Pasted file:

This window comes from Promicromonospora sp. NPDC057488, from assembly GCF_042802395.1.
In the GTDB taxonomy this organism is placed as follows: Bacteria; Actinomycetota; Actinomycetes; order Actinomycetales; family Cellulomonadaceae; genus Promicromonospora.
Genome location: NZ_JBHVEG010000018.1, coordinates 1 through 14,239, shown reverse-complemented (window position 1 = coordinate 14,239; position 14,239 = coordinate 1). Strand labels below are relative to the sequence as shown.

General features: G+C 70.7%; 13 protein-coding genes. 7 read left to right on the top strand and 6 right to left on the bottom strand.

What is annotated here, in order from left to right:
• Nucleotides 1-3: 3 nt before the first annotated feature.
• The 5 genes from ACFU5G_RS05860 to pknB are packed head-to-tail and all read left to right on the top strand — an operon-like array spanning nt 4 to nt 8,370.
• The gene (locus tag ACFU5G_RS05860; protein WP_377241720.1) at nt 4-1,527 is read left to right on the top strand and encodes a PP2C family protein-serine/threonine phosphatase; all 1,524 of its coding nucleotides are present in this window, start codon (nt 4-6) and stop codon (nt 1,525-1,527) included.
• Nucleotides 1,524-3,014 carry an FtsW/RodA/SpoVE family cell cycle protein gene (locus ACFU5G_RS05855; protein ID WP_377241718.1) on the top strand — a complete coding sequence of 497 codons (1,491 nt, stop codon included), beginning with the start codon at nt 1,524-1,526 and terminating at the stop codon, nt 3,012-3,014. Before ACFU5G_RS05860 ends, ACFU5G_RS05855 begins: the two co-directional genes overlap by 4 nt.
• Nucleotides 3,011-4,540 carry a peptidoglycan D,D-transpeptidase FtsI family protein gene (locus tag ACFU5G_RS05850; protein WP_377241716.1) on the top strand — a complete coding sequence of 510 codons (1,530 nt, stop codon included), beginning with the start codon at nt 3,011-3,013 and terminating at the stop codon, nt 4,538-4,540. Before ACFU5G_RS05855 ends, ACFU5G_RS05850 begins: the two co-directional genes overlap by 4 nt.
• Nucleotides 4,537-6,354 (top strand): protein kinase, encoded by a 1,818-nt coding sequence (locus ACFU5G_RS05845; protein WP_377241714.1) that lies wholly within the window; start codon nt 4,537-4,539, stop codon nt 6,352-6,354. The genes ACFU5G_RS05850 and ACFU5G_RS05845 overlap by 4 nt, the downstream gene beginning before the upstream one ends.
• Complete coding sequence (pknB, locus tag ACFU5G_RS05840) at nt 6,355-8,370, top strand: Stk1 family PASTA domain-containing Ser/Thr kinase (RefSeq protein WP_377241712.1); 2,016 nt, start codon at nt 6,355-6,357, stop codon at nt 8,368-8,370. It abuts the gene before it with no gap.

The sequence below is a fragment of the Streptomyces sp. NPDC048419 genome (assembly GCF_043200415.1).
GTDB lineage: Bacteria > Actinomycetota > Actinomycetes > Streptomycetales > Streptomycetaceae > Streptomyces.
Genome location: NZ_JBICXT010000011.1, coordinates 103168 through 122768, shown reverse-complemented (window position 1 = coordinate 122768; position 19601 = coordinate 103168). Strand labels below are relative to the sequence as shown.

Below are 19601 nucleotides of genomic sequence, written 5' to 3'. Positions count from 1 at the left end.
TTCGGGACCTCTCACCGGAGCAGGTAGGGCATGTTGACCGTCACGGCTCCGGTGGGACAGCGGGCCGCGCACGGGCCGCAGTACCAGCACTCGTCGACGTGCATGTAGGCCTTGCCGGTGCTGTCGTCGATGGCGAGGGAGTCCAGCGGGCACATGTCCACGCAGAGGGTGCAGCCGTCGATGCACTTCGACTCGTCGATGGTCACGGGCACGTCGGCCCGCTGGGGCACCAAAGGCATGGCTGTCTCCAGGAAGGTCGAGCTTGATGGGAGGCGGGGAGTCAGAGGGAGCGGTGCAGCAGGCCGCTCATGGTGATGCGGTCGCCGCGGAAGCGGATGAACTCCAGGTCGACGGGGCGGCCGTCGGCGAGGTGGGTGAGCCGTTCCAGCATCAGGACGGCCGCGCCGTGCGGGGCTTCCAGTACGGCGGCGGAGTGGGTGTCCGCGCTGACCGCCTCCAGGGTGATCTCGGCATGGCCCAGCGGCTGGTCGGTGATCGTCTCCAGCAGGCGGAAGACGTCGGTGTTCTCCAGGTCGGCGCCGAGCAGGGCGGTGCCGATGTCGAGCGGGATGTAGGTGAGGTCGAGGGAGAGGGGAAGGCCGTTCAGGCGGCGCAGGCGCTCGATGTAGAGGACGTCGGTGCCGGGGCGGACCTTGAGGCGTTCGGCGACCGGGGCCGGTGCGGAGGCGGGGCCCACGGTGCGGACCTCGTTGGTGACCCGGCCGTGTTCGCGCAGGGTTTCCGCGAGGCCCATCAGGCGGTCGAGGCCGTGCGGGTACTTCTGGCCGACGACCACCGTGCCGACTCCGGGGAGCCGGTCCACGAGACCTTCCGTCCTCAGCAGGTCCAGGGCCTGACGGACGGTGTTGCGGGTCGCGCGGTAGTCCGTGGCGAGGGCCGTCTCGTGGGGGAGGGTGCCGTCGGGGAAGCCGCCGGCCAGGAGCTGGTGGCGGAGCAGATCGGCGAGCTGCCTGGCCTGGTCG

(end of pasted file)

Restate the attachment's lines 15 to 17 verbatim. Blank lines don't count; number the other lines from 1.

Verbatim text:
Genome location: NZ_JBICXT010000011.1, coordinates 103168 through 122768, shown reverse-complemented (window position 1 = coordinate 122768; position 19601 = coordinate 103168). Strand labels below are relative to the sequence as shown.

Below are 19601 nucleotides of genomic sequence, written 5' to 3'. Positions count from 1 at the left end.
TTCGGGACCTCTCACCGGAGCAGGTAGGGCATGTTGACCGTCACGGCTCCGGTGGGACAGCGGGCCGCGCACGGGCCGCAGTACCAGCACTCGTCGACGTGCATGTAGGCCTTGCCGGTGCTGTCGTCGATGGCGAGGGAGTCCAGCGGGCACATGTCCACGCAGAGGGTGCAGCCGTCGATGCACTTCGACTCGTCGATGGTCACGGGCACGTCGGCCCGCTGGGGCACCAAAGGCATGGCTGTCTCCAGGAAGGTCGAGCTTGATGGGAGGCGGGGAGTCAGAGGGAGCGGTGCAGCAGGCCGCTCATGGTGATGCGGTCGCCGCGGAAGCGGATGAACTCCAGGTCGACGGGGCGGCCGTCGGCGAGGTGGGTGAGCCGTTCCAGCATCAGGACGGCCGCGCCGTGCGGGGCTTCCAGTACGGCGGCGGAGTGGGTGTCCGCGCTGACCGCCTCCAGGGTGATCTCGGCATGGCCCAGCGGCTGGTCGGTGATCGTCTCCAGCAGGCGGAAGACGTCGGTGTTCTCCAGGTCGGCGCCGAGCAGGGCGGTGCCGATGTCGAGCGGGATGTAGGTGAGGTCGAGGGAGAGGGGAAGGCCGTTCAGGCGGCGCAGGCGCTCGATGTAGAGGACGTCGGTGCCGGGGCGGACCTTGAGGCGTTCGGCGACCGGGGCCGGTGCGGAGGCGGGGCCCACGGTGCGGACCTCGTTGGTGACCCGGCCGTGTTCGCGCAGGGTTTCCGCGAGGCCCATCAGGCGGTCGAGGCCGTGCGGGTACTTCTGGCCGACGACCACCGTGCCGACTCCGGGGAGCCGGTCCACGAGACCTTCCGTCCTCAGCAGGTCCAGGGCCTGACGGACGGTGTTGCGGGTCGCGCGGTAGTCCGTGGCGAGGGCCGTCTCGTGGGGGAGGGTGCCGTCGGGGAAGCCGCCGGCCAGGAGCTGGTGGCGGAGCAGATCGGCGAGCTGCCTGGCCTGGTCG